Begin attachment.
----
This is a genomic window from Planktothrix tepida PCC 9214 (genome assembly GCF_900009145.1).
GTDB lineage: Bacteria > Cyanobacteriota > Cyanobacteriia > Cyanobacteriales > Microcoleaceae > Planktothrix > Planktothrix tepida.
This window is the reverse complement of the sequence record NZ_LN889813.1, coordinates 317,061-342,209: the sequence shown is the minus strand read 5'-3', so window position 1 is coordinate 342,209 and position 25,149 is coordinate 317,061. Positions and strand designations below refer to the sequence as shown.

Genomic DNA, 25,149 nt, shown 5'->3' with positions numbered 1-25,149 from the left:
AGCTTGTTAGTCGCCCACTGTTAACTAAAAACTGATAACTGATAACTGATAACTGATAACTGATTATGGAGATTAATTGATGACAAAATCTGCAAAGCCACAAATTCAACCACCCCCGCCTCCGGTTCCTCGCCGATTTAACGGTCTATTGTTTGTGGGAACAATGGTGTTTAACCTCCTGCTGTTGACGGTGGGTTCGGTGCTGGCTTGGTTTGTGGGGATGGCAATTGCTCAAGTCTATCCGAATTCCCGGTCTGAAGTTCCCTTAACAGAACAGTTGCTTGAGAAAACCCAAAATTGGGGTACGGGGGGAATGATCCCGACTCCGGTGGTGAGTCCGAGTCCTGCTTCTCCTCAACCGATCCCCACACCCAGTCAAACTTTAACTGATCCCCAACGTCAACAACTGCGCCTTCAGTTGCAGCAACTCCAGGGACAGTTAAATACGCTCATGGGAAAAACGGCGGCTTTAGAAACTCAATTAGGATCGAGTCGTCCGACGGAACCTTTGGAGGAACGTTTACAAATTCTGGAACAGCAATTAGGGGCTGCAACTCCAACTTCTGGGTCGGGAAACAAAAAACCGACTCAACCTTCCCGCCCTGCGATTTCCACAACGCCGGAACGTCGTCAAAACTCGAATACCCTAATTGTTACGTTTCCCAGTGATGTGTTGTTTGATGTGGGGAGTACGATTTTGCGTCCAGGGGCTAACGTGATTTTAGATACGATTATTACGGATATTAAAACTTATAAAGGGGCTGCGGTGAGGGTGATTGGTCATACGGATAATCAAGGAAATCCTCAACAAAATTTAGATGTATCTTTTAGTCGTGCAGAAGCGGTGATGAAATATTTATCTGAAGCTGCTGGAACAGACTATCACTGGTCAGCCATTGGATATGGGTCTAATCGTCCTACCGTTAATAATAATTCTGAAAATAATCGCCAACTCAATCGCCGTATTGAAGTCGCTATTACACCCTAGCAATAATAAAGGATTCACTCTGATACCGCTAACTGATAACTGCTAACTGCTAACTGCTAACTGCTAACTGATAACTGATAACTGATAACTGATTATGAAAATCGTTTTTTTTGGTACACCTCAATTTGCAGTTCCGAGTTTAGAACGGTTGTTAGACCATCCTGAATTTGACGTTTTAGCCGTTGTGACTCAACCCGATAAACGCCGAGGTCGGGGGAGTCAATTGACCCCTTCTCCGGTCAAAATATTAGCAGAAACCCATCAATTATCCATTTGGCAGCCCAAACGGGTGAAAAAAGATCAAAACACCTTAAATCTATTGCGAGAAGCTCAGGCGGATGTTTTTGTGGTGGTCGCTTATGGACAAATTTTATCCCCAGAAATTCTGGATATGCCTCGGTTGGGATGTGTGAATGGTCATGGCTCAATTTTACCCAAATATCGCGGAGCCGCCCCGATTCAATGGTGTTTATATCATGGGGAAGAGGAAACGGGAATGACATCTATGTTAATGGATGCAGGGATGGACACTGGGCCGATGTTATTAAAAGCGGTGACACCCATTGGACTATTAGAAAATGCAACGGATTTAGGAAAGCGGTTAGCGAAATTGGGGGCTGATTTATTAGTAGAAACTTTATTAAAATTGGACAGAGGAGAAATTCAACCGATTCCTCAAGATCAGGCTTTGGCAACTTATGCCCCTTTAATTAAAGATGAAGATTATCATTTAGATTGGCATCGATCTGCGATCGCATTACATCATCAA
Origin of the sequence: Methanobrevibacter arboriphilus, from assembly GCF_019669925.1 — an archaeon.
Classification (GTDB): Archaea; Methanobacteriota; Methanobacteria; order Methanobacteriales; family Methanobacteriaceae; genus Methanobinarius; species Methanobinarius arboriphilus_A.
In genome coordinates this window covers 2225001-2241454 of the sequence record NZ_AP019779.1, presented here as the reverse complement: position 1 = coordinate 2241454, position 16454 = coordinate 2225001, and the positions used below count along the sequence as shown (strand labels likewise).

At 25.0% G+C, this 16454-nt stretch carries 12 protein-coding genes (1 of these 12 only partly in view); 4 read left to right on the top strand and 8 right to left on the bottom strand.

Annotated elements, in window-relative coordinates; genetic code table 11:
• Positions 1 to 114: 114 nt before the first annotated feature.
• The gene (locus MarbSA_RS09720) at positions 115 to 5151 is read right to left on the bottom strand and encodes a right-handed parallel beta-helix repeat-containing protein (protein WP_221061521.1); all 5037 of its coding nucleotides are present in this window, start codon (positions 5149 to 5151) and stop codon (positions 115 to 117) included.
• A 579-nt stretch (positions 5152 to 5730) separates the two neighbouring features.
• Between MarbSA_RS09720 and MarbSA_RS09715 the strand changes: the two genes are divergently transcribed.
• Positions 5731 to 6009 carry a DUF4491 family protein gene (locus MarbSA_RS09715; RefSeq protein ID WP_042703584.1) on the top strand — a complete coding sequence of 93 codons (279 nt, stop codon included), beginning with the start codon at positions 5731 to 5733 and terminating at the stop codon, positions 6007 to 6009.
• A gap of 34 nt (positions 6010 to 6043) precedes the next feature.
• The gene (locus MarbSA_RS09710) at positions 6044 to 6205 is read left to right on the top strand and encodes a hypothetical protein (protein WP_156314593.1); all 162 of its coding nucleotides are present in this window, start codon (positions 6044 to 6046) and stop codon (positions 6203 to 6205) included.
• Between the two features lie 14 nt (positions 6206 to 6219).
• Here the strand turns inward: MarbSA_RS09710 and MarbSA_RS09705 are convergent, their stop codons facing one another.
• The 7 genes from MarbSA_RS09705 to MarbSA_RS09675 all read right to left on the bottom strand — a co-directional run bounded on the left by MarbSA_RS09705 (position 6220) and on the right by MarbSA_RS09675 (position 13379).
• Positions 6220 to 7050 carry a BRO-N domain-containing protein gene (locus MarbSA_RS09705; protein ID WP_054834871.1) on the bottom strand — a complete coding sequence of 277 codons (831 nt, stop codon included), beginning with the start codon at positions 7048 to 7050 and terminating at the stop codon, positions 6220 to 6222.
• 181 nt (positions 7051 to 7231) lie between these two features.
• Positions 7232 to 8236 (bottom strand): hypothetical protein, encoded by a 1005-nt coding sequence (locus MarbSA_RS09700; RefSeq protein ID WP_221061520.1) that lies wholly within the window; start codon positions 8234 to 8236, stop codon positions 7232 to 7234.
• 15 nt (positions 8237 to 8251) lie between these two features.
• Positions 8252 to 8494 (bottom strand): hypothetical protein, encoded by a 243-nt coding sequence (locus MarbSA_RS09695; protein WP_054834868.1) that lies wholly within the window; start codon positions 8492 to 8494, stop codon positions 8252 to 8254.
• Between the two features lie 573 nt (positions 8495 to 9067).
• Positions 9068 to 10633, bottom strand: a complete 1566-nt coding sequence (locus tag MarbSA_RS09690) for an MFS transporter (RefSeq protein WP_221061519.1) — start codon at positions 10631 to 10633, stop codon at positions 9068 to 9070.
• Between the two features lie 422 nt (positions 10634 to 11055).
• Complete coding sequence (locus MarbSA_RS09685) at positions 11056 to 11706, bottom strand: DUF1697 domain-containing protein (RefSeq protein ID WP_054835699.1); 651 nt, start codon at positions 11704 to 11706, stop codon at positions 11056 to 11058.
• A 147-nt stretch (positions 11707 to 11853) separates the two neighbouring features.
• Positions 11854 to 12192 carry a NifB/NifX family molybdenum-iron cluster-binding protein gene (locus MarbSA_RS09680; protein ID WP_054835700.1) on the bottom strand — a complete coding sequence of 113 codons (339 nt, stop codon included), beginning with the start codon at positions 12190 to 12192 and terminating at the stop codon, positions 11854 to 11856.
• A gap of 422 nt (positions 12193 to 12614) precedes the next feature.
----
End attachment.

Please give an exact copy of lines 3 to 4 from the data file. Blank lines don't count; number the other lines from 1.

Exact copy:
This window is the reverse complement of the sequence record NZ_LN889813.1, coordinates 317,061-342,209: the sequence shown is the minus strand read 5'-3', so window position 1 is coordinate 342,209 and position 25,149 is coordinate 317,061. Positions and strand designations below refer to the sequence as shown.

Genomic DNA, 25,149 nt, shown 5'->3' with positions numbered 1-25,149 from the left: